A Long History of Civil Conflict
Alegría’s “Accounting” is the poet’s reflection upon the events and people that fill a lifetime. The content of the poem reflects an indeterminate point in time and the locations are many. Because of this, one way to approach her poetry is to try and understand the place that Alegría most closely identifies as her homeland, as well as its crucial influence on her work. Nicaragua was colonized by the Spanish early in the sixteenth century, but it gained its independence from Spain in 1821, as did all of Central America. After 1855, the United States took an active part in controlling Nicaragua, with U.S. troops actively training and supervising the Nicaraguan military forces, which in turn controlled the government of Nicaragua. Alegría’s father opposed this U.S. military interference and supported the rebel forces, and as a result, the family was forced to flee in 1925. The rebellions in Nicaragua did not end with the establishment of a U.S.-supported dictator, General Somoza, in 1934, but they were better suppressed under his leadership. After Somoza was assassinated in 1956, his sons continued as dictators, and like their father, bled the country of its wealth and resources. As the Somoza regime became wealthier, the people became poorer and more ravaged by the lack of the most basic necessities. The Samozas allocated little money to education, and since most Nicaraguan children needed to work to help support their families, few children were able to attend the few schools that were available. The government spent almost no money on basic infrastructure. Besides the malnutrition that afflicted the poor, lack of proper sanitation and limited access to health care led to many outbreaks of dysentery, which was a leading cause of death. Children also died of many of the diseases that modern medicine now prevents, such as tetanus and measles. Because of the economic oppression of the people, opposition to the Samoza...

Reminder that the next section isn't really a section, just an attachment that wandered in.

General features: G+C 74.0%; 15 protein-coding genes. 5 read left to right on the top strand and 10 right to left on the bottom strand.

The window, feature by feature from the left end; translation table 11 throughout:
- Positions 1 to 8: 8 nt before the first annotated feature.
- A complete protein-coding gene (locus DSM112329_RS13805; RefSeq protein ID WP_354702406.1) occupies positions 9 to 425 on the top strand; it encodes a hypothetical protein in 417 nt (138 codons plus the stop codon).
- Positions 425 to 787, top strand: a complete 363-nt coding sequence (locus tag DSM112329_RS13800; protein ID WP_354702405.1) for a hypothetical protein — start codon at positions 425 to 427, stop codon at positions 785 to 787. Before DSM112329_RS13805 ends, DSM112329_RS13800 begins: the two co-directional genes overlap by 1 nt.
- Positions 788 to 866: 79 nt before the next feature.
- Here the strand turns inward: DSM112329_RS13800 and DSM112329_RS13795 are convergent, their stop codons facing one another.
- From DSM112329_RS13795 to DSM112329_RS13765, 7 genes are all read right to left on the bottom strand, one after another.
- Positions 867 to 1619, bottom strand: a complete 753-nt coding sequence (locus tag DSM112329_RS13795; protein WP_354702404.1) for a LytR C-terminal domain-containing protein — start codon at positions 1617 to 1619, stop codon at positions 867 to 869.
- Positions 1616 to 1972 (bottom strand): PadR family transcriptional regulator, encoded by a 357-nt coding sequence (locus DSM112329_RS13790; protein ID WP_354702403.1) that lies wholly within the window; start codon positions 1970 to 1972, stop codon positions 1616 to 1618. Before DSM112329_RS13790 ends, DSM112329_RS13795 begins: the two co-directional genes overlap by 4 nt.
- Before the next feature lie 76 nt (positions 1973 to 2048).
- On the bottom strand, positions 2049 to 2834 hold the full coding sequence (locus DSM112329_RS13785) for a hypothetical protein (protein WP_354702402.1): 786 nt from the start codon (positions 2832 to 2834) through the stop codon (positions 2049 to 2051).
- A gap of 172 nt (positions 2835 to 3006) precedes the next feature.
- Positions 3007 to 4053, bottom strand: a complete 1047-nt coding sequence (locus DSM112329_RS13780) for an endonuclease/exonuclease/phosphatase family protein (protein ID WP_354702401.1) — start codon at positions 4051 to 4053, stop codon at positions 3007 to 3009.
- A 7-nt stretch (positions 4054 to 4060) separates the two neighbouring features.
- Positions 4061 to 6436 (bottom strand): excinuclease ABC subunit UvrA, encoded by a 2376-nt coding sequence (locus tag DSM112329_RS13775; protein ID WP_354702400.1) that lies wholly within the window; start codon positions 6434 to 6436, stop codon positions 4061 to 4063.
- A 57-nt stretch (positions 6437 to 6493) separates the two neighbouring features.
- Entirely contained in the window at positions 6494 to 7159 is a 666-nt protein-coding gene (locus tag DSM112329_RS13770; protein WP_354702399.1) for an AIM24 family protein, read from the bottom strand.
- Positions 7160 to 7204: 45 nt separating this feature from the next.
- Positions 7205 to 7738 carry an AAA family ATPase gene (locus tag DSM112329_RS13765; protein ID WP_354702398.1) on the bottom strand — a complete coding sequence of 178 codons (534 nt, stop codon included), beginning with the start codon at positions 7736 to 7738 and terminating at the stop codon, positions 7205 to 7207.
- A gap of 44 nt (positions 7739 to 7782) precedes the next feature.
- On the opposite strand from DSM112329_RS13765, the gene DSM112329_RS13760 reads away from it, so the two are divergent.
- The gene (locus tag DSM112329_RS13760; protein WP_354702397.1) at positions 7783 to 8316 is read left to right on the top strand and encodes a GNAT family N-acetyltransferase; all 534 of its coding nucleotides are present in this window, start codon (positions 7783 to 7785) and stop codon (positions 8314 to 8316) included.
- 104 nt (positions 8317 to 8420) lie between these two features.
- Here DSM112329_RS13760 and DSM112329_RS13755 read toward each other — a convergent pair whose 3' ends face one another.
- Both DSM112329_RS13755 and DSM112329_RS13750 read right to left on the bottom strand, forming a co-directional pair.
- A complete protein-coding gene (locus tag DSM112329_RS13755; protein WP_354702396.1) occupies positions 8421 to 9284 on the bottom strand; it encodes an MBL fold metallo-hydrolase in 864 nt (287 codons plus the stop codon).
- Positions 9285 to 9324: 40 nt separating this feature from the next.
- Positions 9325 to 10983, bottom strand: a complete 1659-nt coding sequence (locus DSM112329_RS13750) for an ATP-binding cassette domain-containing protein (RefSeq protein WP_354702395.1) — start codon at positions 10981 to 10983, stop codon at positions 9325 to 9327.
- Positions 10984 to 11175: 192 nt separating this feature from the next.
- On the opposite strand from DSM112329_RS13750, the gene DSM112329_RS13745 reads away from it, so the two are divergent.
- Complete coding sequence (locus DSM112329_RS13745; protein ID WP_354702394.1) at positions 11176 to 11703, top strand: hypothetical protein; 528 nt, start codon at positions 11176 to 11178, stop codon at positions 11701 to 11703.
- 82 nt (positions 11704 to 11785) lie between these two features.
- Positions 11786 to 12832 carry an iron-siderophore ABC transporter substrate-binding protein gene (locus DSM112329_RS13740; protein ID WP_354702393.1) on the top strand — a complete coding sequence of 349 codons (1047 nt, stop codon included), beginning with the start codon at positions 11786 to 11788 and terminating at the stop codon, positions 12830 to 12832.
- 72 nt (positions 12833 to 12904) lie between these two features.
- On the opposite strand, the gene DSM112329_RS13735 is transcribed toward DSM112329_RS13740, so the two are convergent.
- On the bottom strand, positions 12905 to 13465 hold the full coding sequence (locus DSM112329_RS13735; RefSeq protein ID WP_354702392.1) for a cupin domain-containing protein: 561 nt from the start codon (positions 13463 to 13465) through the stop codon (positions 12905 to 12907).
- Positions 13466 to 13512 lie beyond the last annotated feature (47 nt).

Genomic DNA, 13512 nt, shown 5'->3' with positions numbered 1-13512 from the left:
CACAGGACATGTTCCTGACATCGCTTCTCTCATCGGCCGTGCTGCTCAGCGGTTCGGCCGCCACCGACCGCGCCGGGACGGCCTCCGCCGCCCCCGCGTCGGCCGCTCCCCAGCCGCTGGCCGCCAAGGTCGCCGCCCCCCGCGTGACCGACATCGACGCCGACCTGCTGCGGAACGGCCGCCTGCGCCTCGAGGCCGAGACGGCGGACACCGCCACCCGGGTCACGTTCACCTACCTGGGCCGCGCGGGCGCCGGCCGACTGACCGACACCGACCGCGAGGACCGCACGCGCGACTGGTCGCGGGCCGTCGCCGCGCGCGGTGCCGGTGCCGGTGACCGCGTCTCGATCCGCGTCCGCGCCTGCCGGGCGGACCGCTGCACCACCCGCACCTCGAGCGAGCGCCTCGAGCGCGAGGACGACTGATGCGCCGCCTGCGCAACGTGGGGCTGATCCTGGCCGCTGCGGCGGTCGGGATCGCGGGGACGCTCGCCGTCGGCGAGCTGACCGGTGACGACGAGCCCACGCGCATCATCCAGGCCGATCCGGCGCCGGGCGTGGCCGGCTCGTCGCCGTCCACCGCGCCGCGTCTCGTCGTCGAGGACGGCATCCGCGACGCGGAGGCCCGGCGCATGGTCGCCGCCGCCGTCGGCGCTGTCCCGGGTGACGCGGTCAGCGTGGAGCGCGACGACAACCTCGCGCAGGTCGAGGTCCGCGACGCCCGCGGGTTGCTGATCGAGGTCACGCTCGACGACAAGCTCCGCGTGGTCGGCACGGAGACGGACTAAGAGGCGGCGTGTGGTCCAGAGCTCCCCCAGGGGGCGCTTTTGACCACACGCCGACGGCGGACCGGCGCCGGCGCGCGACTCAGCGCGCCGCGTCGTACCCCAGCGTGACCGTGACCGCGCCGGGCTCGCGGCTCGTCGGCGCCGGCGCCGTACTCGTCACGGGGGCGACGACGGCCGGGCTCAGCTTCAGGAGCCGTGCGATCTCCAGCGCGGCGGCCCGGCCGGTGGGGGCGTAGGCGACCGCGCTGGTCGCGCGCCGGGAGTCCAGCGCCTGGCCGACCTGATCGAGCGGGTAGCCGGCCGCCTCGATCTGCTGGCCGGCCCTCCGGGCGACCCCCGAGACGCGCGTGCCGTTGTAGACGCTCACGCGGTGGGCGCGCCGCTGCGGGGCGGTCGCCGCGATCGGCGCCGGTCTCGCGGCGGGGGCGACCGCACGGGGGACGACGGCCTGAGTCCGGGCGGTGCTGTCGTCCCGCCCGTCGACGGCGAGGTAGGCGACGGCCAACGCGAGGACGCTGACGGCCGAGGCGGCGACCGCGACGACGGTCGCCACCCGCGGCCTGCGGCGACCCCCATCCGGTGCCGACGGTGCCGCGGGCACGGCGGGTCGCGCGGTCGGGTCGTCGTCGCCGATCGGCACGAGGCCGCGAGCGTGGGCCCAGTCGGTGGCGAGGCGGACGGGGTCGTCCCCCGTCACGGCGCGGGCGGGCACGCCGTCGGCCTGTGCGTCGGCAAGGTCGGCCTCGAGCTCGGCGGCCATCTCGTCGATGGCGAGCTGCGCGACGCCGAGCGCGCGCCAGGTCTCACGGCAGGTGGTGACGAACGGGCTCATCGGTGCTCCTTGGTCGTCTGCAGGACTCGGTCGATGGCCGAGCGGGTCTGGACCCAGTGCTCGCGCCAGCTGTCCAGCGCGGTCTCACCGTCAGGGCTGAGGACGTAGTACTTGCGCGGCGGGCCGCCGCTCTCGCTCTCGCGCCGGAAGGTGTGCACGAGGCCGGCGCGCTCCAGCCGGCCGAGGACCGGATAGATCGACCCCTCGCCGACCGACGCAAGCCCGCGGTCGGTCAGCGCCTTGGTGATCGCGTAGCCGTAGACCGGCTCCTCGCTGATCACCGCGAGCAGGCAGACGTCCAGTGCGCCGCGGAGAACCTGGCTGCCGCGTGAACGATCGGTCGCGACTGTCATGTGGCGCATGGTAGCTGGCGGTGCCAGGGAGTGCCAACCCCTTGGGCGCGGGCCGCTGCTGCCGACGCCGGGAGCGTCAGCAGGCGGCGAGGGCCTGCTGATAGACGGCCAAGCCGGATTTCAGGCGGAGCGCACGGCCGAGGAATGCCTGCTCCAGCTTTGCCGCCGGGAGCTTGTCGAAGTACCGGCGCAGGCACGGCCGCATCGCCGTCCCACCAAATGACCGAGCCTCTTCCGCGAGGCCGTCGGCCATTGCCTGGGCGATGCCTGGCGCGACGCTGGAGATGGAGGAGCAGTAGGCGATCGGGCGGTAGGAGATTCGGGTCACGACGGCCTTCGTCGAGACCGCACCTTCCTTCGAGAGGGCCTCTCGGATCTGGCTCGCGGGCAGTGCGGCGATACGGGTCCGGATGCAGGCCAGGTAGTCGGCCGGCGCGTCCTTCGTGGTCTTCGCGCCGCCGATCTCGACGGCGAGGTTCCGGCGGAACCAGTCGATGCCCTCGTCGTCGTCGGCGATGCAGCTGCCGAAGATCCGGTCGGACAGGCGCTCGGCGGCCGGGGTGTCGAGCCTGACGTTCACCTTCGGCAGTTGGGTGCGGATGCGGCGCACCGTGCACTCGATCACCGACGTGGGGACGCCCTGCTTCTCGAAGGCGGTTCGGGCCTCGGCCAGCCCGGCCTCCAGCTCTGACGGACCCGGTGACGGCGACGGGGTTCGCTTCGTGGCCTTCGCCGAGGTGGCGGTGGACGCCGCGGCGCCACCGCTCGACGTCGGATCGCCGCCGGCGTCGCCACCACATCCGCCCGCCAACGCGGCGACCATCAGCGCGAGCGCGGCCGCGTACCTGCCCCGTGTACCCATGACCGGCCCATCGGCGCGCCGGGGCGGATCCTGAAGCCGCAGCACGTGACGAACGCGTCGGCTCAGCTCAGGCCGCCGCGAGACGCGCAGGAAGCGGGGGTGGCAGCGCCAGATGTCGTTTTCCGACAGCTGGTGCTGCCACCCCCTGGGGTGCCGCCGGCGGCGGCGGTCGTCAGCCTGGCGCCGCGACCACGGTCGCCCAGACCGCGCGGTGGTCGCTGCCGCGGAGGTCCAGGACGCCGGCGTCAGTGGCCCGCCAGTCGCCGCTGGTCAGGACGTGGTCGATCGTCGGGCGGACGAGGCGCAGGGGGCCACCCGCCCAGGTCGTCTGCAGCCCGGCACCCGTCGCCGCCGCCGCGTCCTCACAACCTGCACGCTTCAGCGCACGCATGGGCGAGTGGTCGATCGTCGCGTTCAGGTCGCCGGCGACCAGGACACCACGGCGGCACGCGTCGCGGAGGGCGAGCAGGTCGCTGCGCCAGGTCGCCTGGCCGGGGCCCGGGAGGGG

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La generacion comprometida, also known as the Committed Generation, was created as an attempt by the intellectual sectors of the middle and upper classes of Central America as a way to use literature to achieve social justice. Alegría’s ideological approach to her poetry reflects this literary movement. “Accounting” contains references to both social justice and human rights issues.
In its origins in Greek and Latin poetry, the elegy was a meditation that might focus on death, but might equally call to mind love or almost any list of events. During the Elizabethan period, the English used the elegy as a love poem, often as a lover’s complaint. During the seventeenth century, the elegy was most commonly used as a poem of mourning to honor the dead and to reflect upon a life that had ended. Since that time, the elegy has also been used as a poem to reflect on solemn events. In “Accounting,” Alegría uses the elegy to reflect on her life. Just as an elegy might honor the dead, for this poem, the poet uses the format to evaluate and consider the events of her life.
Imagery refers to the described images in a poem. The relationships between images can suggest important meanings in a poem; with imagery, the poet uses language and specific words to create meaning. For instance, “skipping puddles” suggests an image of a child at play, perhaps just after a rain. The “first wail of my daughter” creates an image of birth and the joy that a new child brings. Images allow the...
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Compare and Contrast
1990s Nicaragua: In May 1997, university students begin a more than two-month protest of the government’s decision to cut university budgets by nine million dollars. While the protests are initially peaceful, they soon escalate into street wars with many injuries and arrests resulting.
1990s United States: While in the past there have been some localized student protests on U.S. campuses, most frequently about tuition raises or cuts in student aid, few students undertake a lengthy months-long protest over budget concerns. In recent years, protests over U.S. involvement in foreign wars elicit the strongest non-economic based protests on university campuses.